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Robot of future harkens back to the past

Friday, May 02, 2003

By Byron Spice, Post-Gazette Science Editor

Finally, a robot that looks like a robot.

Named Asimo, it is so advanced it somehow looks old-fashioned, like the robots imagined decades ago by science fiction writers, whose images have been seared into the popular consciousness.

Asimo, a robot created by Honda, dances with schoolchildren yesterday during a demonstration at Carnegie Mellon University. With the robot are, from left, hostess Shari Rose, sixth-grader Duran Ward from Schiller Classical Academy, ninth-grader Jason Plank from Franklin Regional High School and sixth-grader Brooke Wano from Derry Middle School. (Steve Mellon, Post-Gazette)

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Thanks to Carnegie Mellon University's Robotics Institute, Pittsburgh has seen more than its share of robots -- any number of wheeled robots, robotic cars, eight-legged robots, helicopter robots and snake-like robots. But until Honda brought its Asimo to town this week, robots shaped like humans were largely confined to toy stores.

Pittsburgh is the seventh of 14 U.S. cities that Asimo is visiting this year and next. About 300 schoolchildren yesterday morning became the first here to see the 4-foot-tall machine put through its paces in CMU's University Center.

The show features 25 minutes of the plastic-clad robot walking forward, backward, sideways and in a figure-8, climbing and descending stairs, dancing with students, waving to the crowd and leading the applause.

Getting a machine to walk like a human is a technological breakthrough, said Jeffrey Smith, leader of the North American Asimo Project, and the only way to appreciate it is to see it live.

People are so accustomed to computer graphics and special effects that they often question whether Asimo is real when they see it in Honda television commercials. That's why Honda has taken Asimo on the road.

"We're saying no to Leno and Letterman and all that," Smith said. "We want to make absolutely clear that this is not fake."

That's one reason he insists on using a raised stage that the audience can see under, proving nobody is manipulating Asimo from below.

Honda envisions Asimo someday evolving into a robot that can assist the elderly and disabled, fetching things for them, opening doors, turning on lights and doing other chores. Its 4-foot height places Asimo's head at eye level with a sitting adult and also allows it to reach most switches and handles in the average home.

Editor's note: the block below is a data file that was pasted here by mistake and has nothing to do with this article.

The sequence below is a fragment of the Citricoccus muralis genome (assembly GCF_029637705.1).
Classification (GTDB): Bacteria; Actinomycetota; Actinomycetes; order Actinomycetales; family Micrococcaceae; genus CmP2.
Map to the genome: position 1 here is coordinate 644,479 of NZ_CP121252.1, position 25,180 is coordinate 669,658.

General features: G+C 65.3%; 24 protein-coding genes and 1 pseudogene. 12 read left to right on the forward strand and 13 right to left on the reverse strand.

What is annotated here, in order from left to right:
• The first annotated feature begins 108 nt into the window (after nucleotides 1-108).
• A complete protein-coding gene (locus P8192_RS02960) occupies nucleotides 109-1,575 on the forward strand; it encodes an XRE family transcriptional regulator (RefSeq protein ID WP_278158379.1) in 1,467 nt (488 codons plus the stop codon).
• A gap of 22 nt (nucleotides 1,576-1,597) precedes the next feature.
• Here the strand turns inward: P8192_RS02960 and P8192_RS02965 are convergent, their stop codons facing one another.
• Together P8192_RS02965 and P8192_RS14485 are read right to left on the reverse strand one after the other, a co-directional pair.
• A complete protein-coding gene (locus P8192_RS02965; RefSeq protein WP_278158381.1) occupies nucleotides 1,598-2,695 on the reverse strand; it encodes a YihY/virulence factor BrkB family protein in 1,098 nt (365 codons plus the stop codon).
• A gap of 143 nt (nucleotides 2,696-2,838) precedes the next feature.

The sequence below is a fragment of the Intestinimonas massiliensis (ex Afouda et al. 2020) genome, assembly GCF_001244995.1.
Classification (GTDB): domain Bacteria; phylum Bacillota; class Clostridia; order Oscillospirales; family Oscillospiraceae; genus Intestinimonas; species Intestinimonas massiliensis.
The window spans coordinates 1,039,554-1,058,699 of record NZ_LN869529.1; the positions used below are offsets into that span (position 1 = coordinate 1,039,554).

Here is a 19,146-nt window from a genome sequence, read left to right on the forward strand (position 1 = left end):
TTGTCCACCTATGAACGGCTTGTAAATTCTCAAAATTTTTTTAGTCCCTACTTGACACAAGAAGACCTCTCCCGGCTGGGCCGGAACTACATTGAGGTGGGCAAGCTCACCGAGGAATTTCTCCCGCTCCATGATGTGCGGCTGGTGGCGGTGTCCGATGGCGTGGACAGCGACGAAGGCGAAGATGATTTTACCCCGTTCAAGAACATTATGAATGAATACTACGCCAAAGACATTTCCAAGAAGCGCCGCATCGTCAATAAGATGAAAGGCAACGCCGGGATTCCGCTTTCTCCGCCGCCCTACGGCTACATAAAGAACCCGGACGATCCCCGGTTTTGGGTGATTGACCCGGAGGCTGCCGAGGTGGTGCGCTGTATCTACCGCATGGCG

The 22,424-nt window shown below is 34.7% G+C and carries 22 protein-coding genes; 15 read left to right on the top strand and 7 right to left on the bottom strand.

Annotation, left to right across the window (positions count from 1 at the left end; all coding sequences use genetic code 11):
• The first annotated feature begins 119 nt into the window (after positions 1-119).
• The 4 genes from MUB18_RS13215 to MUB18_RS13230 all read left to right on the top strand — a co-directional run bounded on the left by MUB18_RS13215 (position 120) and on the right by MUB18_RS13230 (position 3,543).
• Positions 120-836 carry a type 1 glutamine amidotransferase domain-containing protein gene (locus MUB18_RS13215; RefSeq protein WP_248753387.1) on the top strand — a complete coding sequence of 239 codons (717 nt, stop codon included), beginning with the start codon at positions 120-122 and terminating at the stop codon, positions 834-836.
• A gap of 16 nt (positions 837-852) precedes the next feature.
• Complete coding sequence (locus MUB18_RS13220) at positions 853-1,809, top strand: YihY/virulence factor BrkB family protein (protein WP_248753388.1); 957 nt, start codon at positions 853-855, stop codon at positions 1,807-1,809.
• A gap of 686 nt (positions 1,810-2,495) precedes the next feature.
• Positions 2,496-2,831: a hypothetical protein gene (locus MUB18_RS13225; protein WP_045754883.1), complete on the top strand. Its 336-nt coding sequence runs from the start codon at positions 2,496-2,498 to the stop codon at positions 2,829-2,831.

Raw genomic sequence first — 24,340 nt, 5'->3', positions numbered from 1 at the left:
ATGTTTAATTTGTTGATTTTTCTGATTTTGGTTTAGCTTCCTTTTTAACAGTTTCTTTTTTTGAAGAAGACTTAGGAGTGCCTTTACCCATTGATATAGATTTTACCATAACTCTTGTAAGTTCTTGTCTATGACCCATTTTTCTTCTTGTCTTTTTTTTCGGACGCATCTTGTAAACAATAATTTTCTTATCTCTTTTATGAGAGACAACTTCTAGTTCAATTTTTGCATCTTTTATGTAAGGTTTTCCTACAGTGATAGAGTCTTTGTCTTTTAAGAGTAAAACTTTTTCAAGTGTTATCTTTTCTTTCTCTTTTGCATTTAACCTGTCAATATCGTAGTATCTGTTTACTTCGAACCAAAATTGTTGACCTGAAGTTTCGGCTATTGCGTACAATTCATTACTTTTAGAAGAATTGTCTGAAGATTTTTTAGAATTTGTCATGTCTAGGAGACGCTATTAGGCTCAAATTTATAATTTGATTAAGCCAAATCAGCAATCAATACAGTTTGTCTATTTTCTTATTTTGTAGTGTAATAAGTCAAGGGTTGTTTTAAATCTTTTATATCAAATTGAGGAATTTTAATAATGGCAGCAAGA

Larger, heavier versions conceivably could take over dangerous tasks, such as firefighting or cleaning up hazardous wastes.

Honda is not alone in developing robots in a human shape. Japan's Ministry of International Trade and Industry several years ago made general-purpose humanoid robots a national research focus. Several Japanese universities have humanoid robot programs and Sony last year unveiled a prototype of a small, two-legged robot.

Sony has no immediate plans to market its 2-foot-tall bipedal robot, the SDR-4X, said John Piazza, manager of marketing communications at Sony's Entertainment Robot America subsidiary. Like the four-legged, dog-like robot, Aibo, that Sony makes and sells, the two-legged robot might initially be an entertainment robot, designed to be fun more than anything else, he said.

But Sony also anticipates the robots will evolve into companions and personal agents. Aibo already is able to connect to a personal computer, so it can read e-mail aloud or transmit images from its head-mounted camera. It might soon be possible for such a robot to wake its master up in the morning and provide updates on weather and traffic conditions.

"This could be possible fairly shortly," Piazza said. Facial recognition systems allow the robots to recognize family members so they can greet them by name and ignore orders from strangers.

"It could be like Rosie the Maid on the Jetsons," he said. "'Hi, George, how was your day?' "

Nobody at Honda is hazarding a guess about when Asimo might be ready for market either. "Honestly, we don't know how long it will be -- five or 10 years or whatever," said Stephen Keeney, project leader of the Asimo tour.

As now constituted, Asimo would cost $1 million per copy, "but you can rent him for $20,000 a day," Smith said. The price will have to come way down and Asimo's abilities will have to increase before mass production occurs.

Though Asimo's walking ability is real, Smith is careful to note that some of what audiences see in the show is strictly show business. Asimo is not an autonomous robot, but is operated remotely -- one operator for the lower body and legs, one operator for the upper body and head. Its five-fingered hands are fully articulated, but not equipped with pressure-sensors that would help it grasp objects.

"We built this robot from the bottom up," Smith said, emphasizing that its chief accomplishment is its ability to walk. Though that may sound simple, it took 17 years to enable a machine to balance itself on two legs, walk and change directions.

Asimo weighs just over 100 pounds, with much of the weight concentrated in a battery placed in its belly. Even when standing still, Asimo needs power to maintain its balance, just like humans. If Asimo falls, it can't get up -- a problem Honda is addressing.

The robot is appearing in conjunction with the RoboCup American Open, a robotic soccer competition hosted by Carnegie Mellon. School groups are scheduled to see Asimo demonstrations today. It will be demonstrated for the public at 10 a.m., 11:30 a.m. and 2 p.m. on Saturday in the Wiegand Gymnasium in CMU's University Center.

For more information about Asimo or RoboCup, visit the Web site at www.americanopen03.org and www.asimo.honda.com.

Byron Spice can be reached at bspice@post-gazette.com or 412-263-1578.

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